Since 1970, most Americans have seen almost no growth in real income, which is income adjusted for inflation. The wages of the bottom 60% of workers have been flat year after year. In terms of real income, their pay has stagnated. In contrast, the top 20% has done much better. Their income has risen over four decades from about $100,000 a year on average to roughly $180,000 a year today. But the biggest winners have been those at the very top. Since 1970, the percentage of all national income received by the top 1% of earners has jumped from roughly 10% to roughly 20%. In other words, their real income has doubled, such that the top 1% now gets roughly one in five of all dollars earned by American workers. The median yearly income for this group exceeds $600,000.
Stagnant wages and poverty remain significant problems for the richest nation in the entire world. We have the tools to address these problems in a more comprehensive manner than we have to date. Yet when I talk with students about social insurance policies and poverty, inevitably someone will bring up abuses of the existing system. And yes, of course cases of fraud occur. To use one program as an example, SNAP (still referred to as “food stamps” by some) is a program that helps feed millions of Americans. The fraud rate is assumed by many Americans to be enormous. In actuality, the fraud rate decreased from 3.5% in 2012 to less than 1.5% in 2017.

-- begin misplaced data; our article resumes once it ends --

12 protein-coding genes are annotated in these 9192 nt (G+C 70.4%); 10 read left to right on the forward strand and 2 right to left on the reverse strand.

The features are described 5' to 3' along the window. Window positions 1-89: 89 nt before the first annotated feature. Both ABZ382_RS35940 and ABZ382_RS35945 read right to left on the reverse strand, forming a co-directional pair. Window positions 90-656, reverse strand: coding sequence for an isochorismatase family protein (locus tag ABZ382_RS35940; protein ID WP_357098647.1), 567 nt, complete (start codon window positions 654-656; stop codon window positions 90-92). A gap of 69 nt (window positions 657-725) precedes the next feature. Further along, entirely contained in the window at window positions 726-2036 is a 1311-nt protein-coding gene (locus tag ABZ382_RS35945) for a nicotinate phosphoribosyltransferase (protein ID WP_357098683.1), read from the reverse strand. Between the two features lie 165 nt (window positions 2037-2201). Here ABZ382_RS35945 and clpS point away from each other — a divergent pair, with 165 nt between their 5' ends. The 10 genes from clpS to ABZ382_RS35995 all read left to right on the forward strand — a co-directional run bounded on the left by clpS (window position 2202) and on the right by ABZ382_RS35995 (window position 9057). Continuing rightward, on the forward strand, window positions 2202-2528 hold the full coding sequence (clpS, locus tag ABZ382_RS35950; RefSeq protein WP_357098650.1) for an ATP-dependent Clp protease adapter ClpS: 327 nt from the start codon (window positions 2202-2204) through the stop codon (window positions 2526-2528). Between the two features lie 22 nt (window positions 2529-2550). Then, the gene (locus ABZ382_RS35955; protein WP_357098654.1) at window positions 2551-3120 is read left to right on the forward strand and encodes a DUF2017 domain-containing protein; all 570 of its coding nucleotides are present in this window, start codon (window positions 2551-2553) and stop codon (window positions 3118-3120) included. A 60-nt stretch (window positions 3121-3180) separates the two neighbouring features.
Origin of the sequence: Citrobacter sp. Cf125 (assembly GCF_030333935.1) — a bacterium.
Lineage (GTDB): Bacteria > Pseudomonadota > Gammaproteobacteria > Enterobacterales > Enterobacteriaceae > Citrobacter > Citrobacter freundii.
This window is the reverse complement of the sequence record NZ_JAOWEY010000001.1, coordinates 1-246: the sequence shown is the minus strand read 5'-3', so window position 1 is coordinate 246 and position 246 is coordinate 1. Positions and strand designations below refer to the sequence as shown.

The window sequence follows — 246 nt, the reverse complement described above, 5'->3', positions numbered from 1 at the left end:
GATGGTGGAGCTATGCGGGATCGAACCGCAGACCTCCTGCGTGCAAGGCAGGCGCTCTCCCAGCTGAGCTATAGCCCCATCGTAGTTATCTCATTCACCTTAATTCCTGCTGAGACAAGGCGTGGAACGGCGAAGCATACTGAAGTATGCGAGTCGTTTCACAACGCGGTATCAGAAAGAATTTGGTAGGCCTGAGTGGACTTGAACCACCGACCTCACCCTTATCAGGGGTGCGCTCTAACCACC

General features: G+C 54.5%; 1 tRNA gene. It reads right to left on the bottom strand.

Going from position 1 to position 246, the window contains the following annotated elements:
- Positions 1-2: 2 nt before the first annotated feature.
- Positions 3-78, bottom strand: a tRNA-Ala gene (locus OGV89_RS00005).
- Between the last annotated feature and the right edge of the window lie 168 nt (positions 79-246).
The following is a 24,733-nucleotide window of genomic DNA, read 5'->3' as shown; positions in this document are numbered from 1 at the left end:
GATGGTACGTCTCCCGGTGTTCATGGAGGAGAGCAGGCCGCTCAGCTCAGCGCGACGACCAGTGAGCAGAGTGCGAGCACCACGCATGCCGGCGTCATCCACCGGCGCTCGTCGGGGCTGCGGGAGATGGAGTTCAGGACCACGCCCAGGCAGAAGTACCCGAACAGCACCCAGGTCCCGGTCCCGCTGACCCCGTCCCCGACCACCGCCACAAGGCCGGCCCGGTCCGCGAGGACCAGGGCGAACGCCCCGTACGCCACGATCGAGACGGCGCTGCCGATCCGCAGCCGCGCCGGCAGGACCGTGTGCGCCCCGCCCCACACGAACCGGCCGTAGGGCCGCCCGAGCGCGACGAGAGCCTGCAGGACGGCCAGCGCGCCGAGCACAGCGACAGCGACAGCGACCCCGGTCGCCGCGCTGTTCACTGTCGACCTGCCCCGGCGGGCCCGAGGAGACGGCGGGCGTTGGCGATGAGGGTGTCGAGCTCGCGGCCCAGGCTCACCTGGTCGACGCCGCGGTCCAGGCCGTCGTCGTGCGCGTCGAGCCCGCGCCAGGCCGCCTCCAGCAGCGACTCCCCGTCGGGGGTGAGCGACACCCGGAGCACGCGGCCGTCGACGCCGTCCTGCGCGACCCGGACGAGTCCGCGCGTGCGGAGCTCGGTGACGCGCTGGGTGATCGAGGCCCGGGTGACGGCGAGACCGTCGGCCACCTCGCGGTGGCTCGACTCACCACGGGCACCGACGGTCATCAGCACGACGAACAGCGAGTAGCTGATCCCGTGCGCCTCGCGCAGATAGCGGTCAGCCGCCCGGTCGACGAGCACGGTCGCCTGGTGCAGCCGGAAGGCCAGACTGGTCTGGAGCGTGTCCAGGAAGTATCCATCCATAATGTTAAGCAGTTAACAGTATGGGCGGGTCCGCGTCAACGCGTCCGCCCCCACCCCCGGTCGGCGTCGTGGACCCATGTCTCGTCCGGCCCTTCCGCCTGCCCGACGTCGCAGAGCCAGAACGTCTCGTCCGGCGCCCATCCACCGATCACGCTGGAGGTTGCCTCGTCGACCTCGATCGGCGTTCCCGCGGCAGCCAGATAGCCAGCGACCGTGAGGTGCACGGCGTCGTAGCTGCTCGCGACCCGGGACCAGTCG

Of course, government programs should aim to run efficiently, effectively, and deliver the most benefits possible. But let me say something that might not be too popular: many Americans tend to be incredibly judgmental of other Americans. Viciously so, in fact. But, to use a common example, judging whether a SNAP recipient has expensive possessions or what is in their grocery cart is not actually solving anything; it’s also exactly none of your business. Public policies, however, are part of the answer, but we need to make sure we accurately identify existing problems to be able to chart a path forward.
I noted at the top that financial well-being is chiefly a question of employment. Wage stagnation is a sign of a system in need of repair. One in five children living in poverty is a sign of a system in need of repair. A single mother working two or three jobs to barely make ends meet certainly shows admirable worth ethic, but it is also a sign of a system in need of repair—because childcare is already work in and of itself. Whether and how we address these problems will go a long way toward determining the health and stability of our nation going forward and whether the 21st century will be marked by American progress, stagnation, or decline. I am rooting for progress, and that is going to require ongoing frank discussions with the American people about what kind of society and government they want.